How did we get here?
The policy decisions of federal governments over the period in question sheds light on What might have contributed to more young people today choosing tertiary education pathways even when it may not suit their career objectives. In 1988, the ‘Dawkins Review’ acted as a significant federal government initiative to reform higher education by injecting greater equity, access and choice to the system and increasing its international competitiveness.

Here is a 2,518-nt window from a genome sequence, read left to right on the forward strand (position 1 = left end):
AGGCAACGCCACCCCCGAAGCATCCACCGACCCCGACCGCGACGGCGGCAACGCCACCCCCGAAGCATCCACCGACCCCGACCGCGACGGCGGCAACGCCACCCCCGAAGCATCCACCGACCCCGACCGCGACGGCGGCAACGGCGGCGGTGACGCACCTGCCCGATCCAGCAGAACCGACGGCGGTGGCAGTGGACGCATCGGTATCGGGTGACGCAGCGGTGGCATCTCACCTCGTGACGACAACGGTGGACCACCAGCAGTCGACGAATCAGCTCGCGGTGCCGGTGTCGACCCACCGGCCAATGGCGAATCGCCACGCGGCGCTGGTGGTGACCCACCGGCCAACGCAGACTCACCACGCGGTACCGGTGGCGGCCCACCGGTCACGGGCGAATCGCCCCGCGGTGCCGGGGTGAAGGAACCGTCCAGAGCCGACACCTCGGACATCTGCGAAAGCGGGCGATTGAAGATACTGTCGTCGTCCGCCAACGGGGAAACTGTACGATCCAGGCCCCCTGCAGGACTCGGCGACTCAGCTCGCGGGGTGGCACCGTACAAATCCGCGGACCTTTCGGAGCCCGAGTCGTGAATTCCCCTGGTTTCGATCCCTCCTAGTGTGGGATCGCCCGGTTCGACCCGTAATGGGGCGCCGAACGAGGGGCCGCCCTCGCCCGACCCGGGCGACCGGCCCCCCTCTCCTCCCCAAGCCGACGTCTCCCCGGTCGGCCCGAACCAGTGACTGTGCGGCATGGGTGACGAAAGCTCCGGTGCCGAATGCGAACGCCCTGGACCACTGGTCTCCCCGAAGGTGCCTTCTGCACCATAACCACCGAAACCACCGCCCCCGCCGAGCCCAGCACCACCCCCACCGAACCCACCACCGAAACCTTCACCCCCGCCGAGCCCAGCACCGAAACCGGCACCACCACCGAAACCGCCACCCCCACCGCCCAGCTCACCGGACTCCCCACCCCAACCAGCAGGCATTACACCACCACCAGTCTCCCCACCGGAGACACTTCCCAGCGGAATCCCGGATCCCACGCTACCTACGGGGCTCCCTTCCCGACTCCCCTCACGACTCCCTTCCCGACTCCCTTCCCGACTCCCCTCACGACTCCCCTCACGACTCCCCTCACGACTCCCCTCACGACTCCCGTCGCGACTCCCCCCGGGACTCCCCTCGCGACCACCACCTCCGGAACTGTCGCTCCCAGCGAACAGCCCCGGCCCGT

This apparent success story obscures shortcomings that have contributed to challenges that the VET sector faces today. As more and more students have gone to university, more and more students have not pursued an apprenticeship or traineeship. The Longitudinal Study of Australian Youth (LSAY) undertaken by the National Centre for Vocational Education Research (NCVER) reported that between 2009 and 2019, university completions increased, with the proportion of 25-year-olds undertaking further university study growing from 6 per cent to 9 per cent, whereas the proportion choosing VET has declined in the same period (Forrest & Scobie 2020).